The sales figure say otherwise. I don't feed my kids with taste, their sandwiches are as tasteless as everyone else's.

My art ain't your art, somehow, you now think you are qualified to be the judge of that, weird, considering you don't know me or much about me.

You could do your taxes as an art form with no rules or standards, but, the IRS will own all your stuff PDQ if it doesn't conform to their "taste" which is a set of standards for how it's done and it requires prior knowledge before making marks on the page. Once done you could try to sell your uninformed "tax art" but, I bet nobody buys it.
Though I never stated I was more musically informed than a gnat, my resume says otherwise. And what is this "you can't seem to appreciate other forms of music" crap?
That's a HUGE assumption to make, and way off base.

I wasn't having an argument, nor was I speaking about taste.
You made up a lot of stuff in your mind so you could make someone else (in your mind) look "bad" to you.
That's weird.
In the business of music, maybe walking by a toilet and recording a fart sound would sell, but, I doubt it would feed my kids, nor would I buy it, nor would anyone I know or work with. Just because something doesn't conform or isn't tasteful by any standard does not mean it is some kind of art to be appreciated by all or be ridiculed by the likes of you.
Don't get personal on message boards, the flame wars ended years ago. There's no more medals to be handed out to flame warriors.
to be honest when i first read your post i did assume that you were on the same wave length as honkyjonk ("screw the radio and all that rubbish rah rah rah")
so i do apologies for that. now reading my argument with that in mind, it may seem we are more on the same page :P.
however I dont think that everyones intensions of recording, how ever much they spend on it, it to make money in return. I simply think that everyone can learn something from all kinds of music, even if it is "crap"
Yeah, we're on the same page.
I can't speak to everyone's intentions, but, I can speak about mine. I'm usually trying to make what I work on make some money, because it's the only thing I do, and I feed the kids and pay the rent with it and have since I was 15, I'm 47 now. If that ain't love, nuttin is. I'm not going to supplement it with drug sales or part time work, it's not my hobby, it's what I've always done and wanted to do. I've been blessed to be able to work with some of the greatest talent the world has ever known from all over the world in all kinds of music styles. No matter what the job is, I do my very best and always towards exceeding my past capabilities gathering new skills and learning from all around me.
Not everyone is so lucky. I understand.

For the record, there isn't a type or genre of music that I would consider judging as "crap". What I mean by crap is somebody who picked up a guitar last week (literally) and thinks he should record his band of like friends because he thinks they sound just like Radiohead, or, (insert band name here). The people who clearly aren't ready to record in a studio but could use a lot of rehearsal tapes instead. That's just too much replacing, you end up replacing the whole band, where's the fun in that? I could give a crap about the real factor in that case, it's the fun factor that's missing, that just ain't fun for me, usually.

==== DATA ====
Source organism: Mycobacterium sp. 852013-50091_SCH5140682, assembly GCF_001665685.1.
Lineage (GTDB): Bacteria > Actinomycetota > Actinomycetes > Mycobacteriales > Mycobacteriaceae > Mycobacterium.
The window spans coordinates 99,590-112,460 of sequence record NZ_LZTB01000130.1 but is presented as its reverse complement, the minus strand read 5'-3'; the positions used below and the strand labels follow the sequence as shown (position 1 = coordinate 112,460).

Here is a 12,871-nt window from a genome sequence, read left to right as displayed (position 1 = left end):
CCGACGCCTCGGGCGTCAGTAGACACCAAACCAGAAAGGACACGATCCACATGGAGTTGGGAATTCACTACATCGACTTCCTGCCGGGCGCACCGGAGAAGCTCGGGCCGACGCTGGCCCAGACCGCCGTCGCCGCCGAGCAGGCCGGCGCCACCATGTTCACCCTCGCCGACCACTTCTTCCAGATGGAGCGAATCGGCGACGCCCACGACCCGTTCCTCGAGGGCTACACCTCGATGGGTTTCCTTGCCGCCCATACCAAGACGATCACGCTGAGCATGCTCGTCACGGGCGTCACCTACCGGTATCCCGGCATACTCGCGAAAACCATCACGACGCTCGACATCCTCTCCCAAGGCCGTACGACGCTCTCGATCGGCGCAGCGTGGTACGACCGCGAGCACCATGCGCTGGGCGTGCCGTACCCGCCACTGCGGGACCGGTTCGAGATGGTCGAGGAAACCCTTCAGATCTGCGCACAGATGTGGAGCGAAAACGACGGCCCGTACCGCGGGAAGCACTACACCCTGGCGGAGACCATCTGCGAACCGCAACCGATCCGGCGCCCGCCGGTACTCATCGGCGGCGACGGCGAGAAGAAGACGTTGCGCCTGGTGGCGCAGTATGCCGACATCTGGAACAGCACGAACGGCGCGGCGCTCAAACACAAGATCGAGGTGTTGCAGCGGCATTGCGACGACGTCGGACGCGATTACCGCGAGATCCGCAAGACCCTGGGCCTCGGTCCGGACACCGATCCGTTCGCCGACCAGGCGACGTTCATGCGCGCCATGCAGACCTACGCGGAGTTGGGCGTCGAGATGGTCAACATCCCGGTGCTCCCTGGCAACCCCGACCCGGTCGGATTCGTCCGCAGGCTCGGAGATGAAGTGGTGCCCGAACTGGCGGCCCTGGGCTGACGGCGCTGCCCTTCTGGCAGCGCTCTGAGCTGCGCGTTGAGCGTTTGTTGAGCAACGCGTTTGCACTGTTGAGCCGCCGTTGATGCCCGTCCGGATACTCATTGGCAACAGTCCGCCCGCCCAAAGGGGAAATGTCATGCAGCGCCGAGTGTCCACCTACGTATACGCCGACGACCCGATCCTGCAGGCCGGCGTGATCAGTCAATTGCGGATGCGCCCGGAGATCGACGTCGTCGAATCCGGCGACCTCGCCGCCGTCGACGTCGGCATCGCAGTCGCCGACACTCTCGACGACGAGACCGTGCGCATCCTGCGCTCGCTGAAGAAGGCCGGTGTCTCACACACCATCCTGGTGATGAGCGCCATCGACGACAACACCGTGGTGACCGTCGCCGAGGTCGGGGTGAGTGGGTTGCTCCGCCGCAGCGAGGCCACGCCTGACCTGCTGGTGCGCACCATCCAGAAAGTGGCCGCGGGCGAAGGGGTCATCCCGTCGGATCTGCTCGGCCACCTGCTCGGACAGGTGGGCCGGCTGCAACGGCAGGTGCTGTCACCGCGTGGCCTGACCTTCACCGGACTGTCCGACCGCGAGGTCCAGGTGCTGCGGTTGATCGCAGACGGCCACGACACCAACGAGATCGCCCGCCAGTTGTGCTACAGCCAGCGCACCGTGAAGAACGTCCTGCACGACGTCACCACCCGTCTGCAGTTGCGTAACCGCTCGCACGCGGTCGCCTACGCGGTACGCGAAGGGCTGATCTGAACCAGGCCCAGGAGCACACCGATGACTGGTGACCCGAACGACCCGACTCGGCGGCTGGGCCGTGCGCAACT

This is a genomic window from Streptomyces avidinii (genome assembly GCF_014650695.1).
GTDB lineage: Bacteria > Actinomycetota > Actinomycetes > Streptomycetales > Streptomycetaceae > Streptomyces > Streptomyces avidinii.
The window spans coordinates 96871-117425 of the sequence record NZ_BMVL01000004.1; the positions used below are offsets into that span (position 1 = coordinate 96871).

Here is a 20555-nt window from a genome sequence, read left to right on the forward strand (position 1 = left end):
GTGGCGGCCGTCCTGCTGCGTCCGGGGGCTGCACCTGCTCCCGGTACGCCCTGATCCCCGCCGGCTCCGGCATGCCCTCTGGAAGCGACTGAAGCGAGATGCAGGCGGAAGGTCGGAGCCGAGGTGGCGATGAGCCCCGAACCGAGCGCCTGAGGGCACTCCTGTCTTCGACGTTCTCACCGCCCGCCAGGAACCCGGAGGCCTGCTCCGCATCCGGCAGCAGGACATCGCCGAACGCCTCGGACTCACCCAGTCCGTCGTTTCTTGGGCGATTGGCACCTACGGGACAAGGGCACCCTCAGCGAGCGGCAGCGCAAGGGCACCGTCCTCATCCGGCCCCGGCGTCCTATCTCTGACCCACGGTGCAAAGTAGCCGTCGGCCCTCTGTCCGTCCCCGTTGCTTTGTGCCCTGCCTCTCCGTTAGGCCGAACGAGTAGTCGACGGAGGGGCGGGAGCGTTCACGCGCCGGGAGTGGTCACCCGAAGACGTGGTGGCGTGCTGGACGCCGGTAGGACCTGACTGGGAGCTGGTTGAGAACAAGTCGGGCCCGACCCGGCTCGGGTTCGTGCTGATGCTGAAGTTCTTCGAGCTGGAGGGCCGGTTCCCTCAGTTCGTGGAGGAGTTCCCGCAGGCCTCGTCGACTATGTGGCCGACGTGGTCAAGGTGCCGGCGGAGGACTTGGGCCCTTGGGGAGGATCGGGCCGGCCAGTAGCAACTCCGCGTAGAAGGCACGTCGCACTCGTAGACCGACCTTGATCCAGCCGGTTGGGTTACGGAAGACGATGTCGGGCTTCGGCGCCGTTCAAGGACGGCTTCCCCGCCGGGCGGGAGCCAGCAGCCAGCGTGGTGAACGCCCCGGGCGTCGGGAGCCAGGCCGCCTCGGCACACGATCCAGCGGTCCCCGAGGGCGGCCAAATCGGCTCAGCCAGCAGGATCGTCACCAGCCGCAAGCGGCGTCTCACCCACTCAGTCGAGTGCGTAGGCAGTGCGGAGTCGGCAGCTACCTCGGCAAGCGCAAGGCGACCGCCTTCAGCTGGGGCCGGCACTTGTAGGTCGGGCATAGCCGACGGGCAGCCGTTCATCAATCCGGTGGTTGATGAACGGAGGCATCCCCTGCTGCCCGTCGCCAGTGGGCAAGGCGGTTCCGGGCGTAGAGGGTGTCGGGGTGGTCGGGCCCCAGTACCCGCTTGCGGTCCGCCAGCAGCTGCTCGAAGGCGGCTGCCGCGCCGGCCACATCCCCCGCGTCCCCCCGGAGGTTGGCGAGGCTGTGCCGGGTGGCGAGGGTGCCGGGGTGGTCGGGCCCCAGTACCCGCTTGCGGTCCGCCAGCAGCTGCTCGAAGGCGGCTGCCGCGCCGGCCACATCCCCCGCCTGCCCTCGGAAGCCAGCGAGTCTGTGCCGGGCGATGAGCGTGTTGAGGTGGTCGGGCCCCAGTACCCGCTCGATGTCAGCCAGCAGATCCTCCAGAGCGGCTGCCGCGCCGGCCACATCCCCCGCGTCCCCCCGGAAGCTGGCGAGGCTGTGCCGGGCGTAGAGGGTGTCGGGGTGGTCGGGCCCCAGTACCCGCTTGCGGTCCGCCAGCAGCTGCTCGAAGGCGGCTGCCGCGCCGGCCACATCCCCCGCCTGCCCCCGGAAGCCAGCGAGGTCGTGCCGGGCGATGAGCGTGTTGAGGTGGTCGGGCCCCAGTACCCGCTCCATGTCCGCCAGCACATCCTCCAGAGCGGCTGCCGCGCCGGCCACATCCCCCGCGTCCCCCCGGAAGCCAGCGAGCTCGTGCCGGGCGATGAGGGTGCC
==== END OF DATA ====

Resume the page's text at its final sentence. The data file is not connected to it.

As far as art, if a guy comes in and his drums aren't tuned and I tell him to tune them but he can't because he doesn't now how, that isn't art, that's ignorance, I don't promote that, HOWEVER, if a guy comes in with drums "I think " are untuned and I tell him to tune them and he says "nope, this is what they have to sound like to get the effect we're looking for, listen to this" and he plays me an example, that's art.
To use your painting analogy, abstract art isn't when some ignoramus comes in and flaps his arms in some paint and smears it on canvas and says voila, That ain't a Picasso or his method, he knew exactly what he was doing. Just an analogy.
Harumph!

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Post by Nick Sevilla » Wed Feb 23, 2011 7:27 am

Music :

It is a language.
Spoken well, it communicates something from the musician to the listener.
What gets communicated is subjective to both the musician and the listener.
There are as many meanings to be had from music as there are stars in the Universe.
The best musicians know how to speak the music to communicate what they want to say.
Music is not beholden to a value other than the value given to it by the musician and the listener.
We as humans like to classify things around us. Music is no exception.
Music does not care how we classify it.

Cheers
Howling at the neighbors. Hoping they have more mic cables.

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Post by eeldip » Wed Feb 23, 2011 7:50 am

Nick Sevilla wrote:Music :

It is a language.
Spoken well, it communicates something from the musician to the listener.
What gets communicated is subjective to both the musician and the listener.
There are as many meanings to be had from music as there are stars in the Universe.
The best musicians know how to speak the music to communicate what they want to say.
Music is not beholden to a value other than the value given to it by the musician and the listener.